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7. DON'T spam others' social media feed with running content
Found a great the Polar Vantage V review or Coros Pace 2 online? Brill. Better share it with everyone on social, sure they will enjoy it as much as you do. And all the memes about running too, that will make non-runners laugh. Maybe this listicle about ten things you shouldn't do as a runner, that'll make you super popular online.
Let's face it: spamming other people's social feed is not cool and just because you enjoy reading articles about running and running gear, that doesn't mean everyone else will enjoy it, too. The worst sin probably is sharing every single one of your running workout on Facebook and Twitter.
You'd be happy to hear, there are places online where people won't mind seeing your every run, on the contrary. Social networks like Strava are a great place to track and share runs, cycling activities and more. there, people love poring over others' physical activities and don't mind discussing anything related to these sports. Keep FB for baby photos and Minion memes only.
8. DON'T wear running apparel all the time
You just bought a pair of the best compression tights and you want the world to see it. Especially your colleagues. They will also love your tight fitting running top and your running shoes. Maybe, somehow, you can even wear that cool neck tube you bought on Wiggle, too.
Wearing the appropriate running apparel can help you in many ways: it can oxygenate your muscles and also keep them warm, wick away sweat and so on. You can, however, only enjoy these benefits by running in them, not sitting in the office. Running clothing is not the correct attire in most work environments and will make your colleagues cringe for sure. Keep the tights in your gym bag and wear on your runs, please.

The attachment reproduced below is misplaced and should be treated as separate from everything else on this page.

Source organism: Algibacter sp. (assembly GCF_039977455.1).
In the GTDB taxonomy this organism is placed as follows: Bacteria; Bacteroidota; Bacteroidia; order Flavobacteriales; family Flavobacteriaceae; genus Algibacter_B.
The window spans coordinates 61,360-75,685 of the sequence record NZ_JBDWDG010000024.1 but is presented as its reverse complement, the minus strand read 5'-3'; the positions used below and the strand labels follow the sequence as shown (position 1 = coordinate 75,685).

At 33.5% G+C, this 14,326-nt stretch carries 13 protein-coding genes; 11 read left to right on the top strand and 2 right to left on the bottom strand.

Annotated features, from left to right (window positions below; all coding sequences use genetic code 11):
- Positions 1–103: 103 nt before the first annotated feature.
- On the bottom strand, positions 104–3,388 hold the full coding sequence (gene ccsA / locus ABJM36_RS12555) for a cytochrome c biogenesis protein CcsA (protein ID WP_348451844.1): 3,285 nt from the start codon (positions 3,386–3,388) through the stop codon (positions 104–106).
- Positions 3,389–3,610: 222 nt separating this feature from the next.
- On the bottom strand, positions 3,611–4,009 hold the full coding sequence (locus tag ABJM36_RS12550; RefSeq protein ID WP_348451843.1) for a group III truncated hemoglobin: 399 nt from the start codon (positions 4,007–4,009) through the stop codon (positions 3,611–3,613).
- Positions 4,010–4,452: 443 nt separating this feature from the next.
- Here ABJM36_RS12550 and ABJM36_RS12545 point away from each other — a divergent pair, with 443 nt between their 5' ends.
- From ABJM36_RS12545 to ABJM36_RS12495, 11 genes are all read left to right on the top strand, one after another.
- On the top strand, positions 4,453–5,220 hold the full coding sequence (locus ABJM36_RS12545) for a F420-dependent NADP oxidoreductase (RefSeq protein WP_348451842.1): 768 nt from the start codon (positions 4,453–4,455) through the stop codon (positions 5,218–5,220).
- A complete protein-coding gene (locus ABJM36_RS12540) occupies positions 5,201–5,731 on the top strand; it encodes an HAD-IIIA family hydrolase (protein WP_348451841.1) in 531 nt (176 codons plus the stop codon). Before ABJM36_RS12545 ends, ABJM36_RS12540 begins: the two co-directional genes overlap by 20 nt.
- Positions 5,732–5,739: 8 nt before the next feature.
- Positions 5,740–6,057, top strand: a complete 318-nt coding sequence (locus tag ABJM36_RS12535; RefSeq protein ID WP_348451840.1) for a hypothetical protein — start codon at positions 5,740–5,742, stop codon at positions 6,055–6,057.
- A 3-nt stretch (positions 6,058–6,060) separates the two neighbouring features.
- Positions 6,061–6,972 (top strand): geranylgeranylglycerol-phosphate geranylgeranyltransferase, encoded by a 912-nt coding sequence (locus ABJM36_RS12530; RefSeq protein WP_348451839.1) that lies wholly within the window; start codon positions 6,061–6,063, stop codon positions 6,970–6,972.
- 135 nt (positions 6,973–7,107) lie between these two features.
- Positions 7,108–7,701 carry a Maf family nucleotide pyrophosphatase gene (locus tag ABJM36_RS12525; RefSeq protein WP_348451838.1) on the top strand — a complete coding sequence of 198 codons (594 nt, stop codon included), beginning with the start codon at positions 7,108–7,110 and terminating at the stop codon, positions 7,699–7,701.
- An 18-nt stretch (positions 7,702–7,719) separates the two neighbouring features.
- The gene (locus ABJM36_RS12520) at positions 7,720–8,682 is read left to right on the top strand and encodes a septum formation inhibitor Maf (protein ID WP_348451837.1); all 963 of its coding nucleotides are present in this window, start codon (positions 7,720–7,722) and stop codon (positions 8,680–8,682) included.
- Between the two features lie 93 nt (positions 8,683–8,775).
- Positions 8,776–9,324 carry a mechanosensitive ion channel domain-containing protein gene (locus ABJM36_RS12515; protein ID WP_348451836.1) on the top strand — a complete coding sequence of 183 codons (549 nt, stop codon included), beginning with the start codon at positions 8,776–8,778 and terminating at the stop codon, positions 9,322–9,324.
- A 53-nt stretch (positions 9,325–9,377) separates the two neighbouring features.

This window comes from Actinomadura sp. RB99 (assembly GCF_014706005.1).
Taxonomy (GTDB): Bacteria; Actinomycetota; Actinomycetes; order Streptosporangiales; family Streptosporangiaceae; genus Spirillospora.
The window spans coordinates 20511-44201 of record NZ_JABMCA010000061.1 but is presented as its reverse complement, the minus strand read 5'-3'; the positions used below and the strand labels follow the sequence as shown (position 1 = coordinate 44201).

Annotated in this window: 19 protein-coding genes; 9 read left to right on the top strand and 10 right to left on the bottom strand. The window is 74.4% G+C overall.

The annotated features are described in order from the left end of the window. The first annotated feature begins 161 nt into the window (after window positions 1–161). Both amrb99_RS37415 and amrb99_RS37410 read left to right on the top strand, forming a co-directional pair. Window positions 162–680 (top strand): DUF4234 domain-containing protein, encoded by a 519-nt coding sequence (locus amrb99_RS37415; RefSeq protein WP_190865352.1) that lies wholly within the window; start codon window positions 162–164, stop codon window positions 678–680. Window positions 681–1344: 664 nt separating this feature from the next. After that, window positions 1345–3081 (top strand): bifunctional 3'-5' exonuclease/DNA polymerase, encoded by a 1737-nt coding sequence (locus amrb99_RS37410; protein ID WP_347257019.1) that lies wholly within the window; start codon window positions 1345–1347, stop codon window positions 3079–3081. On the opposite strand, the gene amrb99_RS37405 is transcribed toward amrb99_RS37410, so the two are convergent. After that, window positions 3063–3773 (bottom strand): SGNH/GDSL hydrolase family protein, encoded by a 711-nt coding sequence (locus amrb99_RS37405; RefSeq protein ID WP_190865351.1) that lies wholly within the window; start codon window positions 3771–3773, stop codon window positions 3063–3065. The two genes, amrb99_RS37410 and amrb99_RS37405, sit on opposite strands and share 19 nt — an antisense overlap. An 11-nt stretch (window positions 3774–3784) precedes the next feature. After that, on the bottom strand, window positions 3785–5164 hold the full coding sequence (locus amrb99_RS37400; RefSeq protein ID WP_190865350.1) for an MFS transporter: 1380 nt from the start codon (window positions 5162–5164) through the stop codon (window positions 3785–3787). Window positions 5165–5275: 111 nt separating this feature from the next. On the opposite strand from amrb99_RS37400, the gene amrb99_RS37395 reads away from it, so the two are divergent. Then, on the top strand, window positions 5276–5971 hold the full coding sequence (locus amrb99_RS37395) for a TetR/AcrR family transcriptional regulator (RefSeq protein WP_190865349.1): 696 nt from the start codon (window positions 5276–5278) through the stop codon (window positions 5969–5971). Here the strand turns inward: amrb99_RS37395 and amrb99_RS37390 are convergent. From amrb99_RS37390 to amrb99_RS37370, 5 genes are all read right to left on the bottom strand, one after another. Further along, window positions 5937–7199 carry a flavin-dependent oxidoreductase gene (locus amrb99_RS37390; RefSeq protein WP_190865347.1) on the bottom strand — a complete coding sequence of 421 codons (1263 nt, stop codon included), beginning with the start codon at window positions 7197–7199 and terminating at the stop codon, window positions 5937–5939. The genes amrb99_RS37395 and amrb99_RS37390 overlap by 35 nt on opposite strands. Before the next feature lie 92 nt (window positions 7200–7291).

9. DON'T assume everyone runs for the same reason
It's a great feeling when you have people asking you about stuff like how to train for a half marathon or what is the best supplement for runners (I'd say protein powder should be on the top of that list). Once you established yourself as an authority in running – considering you are approachable in general – people will ask you questions.
What is not cool to give people unsolicited advice about running (or on any subject for that matter). Mary, who clearly jogs to lose weight fast, is probably not interested in improving her 5K time. Paul, who is going through a divorce and wants to get away from it all, will not want his form and foot placing to be analysed either.
The greatest thing about running is that it can be different for everyone. Some might run to improve their cardiovascular health, others to lose weight. Many people run competitively but even they can target different distances and principles and therefore have completely different goals. A person competing in 5K road races will train differently than an ultra-marathon trail runner. Not to mention track sprinters.
10. DON'T forget to enjoy running
Although we might be running for different reasons but one thing is for sure: we all love running. It is a great sport and has more benefits than drawbacks (if it has any at all). Whether you prefer indoor runs using Zwift or outdoor runs on the road, make sure you stay present and enjoy the activity when you do it.